Veronica: Chuck – thanks for the references. I looked them up in my Wrightslaw law book and also found more information about Nonacademic settings in 300.117, on p. 208. It looks like the school cannot refuse to put extracurricular activities in an IEP because if the team decides a child needs them, the regulations say they must be included. But I’m confused about the discrimination part – maybe I don’t understand Ron’s question. If all kids are included in the “selection” process for an activity – some are chosen, some are not. It may be discrimination to exclude a child from an activity if the only reason is that she has an IEP. But having an IEP doesn’t ensure selection – right? Wouldn’t that be discrimination against the kids who don’t have IEPs?
Chuck: Veronica, yes having a disability does not ensure selection if there is criteria for the activity. However, if a child with a disability is kept from applying or is not seriously considered, that could be discrimination. Also some activities, clubs, intramural athletics, etc, should be open to any student.
Jane: Hi Veronica , Wanted to add my 2 cents. You question if it would be discrimination to allow students who have IEPs to participate if students without IEPs would not be automatically included. Wouldn’t the person who has a IEP typically have a disability that would deny them the right due to their disability. I mean you can’t deny the right to participate based on the disability.
FAPE: DOES THIS GIVE UP OUR RIGHT TO FAPE??
Teresa: Our daughter just entered 6th and has been on IEP since 1st grade. She reads at 2nd /3rd grade level and has shown very poor progress on test results(performed by school). We are in the midst of retesting &new IEP review in 50 days w school due to our formal request tomschool stating the IEP has failed, Our daughter has dyslexia & school’s not meeting the needs. We have asked for our daughter to miss the first 3 hrs of school to go to specialized Barton reading based school while we waiting for results &agree on remediation plan – we can’t waste another day. We did the program over summer and it has advanced our daughter tremendously. The school has called a meeting and wants write in the IEP that we are denying services (sp. ed. math, lang. arts and reading) to attend the Barton program. I fear this gives up our rights to FAPE. Help!
SharonL: Teresa, my son did not progress 1/2 a year in one year & is dyslexic based on a multifactored eval that the school did. We sent a certified letter to the school requesting an outside eval at the school’s expense which is our right. The school sent us a list of places to get the eval. We did NOT go to any of those places. We went to a prof in dyslexia based on a recommendation from our attorney. The results of the outside eval were amazing. The recommendations were excellent. BAse on this eval and a threat from us to go due process the school hired an outside tutor that was certified in Wilson reading & Alphetic Phonics. The school proceeded to pay for this tutor for our son for 6 yrs. He went from 1st gr reading to 10th gr reading. We did not pay for any of it as FAPE is the school’s job not ours.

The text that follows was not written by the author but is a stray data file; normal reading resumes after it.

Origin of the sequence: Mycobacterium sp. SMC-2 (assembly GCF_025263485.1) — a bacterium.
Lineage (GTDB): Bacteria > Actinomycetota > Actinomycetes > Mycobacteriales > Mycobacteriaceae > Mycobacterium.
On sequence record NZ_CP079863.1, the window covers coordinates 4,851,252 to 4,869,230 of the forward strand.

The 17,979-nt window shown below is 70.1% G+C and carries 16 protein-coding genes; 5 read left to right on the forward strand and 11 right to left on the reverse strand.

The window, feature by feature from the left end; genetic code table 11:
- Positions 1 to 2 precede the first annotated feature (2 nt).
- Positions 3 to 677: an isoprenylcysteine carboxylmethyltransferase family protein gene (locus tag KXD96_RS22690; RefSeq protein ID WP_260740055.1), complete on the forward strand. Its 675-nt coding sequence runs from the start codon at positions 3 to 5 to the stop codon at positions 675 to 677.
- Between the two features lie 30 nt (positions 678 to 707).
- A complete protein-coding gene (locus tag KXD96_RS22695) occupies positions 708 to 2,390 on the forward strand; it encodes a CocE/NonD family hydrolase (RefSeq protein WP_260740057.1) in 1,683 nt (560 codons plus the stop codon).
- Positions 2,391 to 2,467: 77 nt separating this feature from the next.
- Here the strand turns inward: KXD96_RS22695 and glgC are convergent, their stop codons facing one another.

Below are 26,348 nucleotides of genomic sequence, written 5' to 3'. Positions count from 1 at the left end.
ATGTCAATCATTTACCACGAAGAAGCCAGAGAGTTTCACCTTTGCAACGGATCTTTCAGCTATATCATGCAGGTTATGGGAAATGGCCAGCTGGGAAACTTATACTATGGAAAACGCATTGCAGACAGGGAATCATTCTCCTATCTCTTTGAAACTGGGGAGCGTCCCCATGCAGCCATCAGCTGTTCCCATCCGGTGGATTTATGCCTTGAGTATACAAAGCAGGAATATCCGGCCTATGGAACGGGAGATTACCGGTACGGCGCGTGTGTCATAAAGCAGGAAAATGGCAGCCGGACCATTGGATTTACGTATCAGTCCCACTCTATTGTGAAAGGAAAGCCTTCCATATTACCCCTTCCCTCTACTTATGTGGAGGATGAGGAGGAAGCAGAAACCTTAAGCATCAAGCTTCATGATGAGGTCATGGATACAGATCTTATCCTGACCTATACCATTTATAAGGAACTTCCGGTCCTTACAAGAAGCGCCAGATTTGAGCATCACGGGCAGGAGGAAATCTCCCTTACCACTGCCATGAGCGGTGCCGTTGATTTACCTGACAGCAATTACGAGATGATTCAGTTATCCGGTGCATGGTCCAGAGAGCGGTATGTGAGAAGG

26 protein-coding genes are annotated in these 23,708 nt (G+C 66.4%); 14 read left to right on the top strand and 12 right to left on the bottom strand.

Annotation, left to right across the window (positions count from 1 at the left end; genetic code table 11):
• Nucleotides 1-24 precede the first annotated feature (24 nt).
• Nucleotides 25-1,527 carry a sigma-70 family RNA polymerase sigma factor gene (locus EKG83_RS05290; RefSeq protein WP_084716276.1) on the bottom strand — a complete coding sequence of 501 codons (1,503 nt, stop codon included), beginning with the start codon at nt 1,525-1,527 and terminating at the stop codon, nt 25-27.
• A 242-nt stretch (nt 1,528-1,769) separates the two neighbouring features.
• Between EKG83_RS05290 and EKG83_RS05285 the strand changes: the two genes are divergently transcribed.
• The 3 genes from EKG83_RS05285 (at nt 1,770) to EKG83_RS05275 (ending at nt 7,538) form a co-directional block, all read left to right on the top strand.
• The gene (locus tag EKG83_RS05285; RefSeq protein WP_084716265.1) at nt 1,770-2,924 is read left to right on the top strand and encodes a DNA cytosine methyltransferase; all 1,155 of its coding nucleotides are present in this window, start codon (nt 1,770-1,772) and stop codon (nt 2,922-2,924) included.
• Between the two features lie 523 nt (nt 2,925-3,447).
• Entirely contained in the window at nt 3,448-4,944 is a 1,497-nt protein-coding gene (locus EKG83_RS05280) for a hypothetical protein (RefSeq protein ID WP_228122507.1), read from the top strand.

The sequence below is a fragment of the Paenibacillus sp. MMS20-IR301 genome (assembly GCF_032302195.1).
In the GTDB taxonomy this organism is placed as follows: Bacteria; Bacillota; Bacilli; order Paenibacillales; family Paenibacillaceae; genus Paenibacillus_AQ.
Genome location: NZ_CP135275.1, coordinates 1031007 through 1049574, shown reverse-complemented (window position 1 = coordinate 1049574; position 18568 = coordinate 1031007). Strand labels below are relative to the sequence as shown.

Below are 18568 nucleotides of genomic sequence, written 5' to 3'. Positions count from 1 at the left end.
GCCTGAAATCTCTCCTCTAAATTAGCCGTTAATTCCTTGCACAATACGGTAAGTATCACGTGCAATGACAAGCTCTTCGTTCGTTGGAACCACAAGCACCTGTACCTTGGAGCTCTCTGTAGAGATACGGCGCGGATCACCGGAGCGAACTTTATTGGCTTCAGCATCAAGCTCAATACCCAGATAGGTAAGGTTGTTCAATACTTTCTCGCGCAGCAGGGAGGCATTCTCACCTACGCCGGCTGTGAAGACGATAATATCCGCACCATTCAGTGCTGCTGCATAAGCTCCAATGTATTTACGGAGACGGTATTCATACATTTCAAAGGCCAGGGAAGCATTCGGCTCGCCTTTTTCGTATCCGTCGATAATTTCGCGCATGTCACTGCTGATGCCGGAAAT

FAPE: SUING FOR DAMAGES
Anne: My child had and IEP at the school where I worked; had gotten in trouble several times. I know confidentiality had been broken against & have seen it 1st hand about others. I have left job because of stress from the gossip & deceit going on. It has had a large impact on me because of what has happened. I also know for a fact that procedures were not followed properly. Can someone guide me to what type of lawyer I need to seek out to sue for damages?
Dawn: Anne –
1) did your child have a BIP in place?
2) what documentation do you have that support procedures were not in place?
3) if pursuing an attorney, who will ask you the above, you want an attorney that is an educational advocate or who specializes in special education / education. Google “special education attorney in (your state).
Last, before you try to sue for damages, be sure that you have documented evidence of your claim that your child and others were not receiving FAPE.
Goals: HOW TO MEASURE BEHAVIORAL GOALS
Jill: What are the different ways to measure behavioral goals in an IEP? My school is currently only using teacher feedback, random observations by resource specialists and a daily behavioral chart. I want to see and have them collect data in the forms of numbers and tallies. Hard core data. Is there a proper way to do this type of data collection? A type of measurement system I can ask them them to use. Thanks.
Sharon L.: Jill, you can request a behavior assessment from the school. You need to send a letter requesting the assessment & then within 5 business days you need to sign their consent form if you have not heard back from them sooner. After you sign the consent form they have 60 days to get the assessment done. After it is done there will be a report & meeting with the team including the person who performed the assessment. You may request a DRAFT of this report to go over ahead of time. You may ask professionals to read it or a physician to determine if you want to add/subtract anything. Once you have the meeting this needs to be added to the IEP & the box for behavior plan needs to be checked. Tthe teachers will need to be informed of the behavior plan & would need to follow it because it is now on the IEP & the IEP is the law.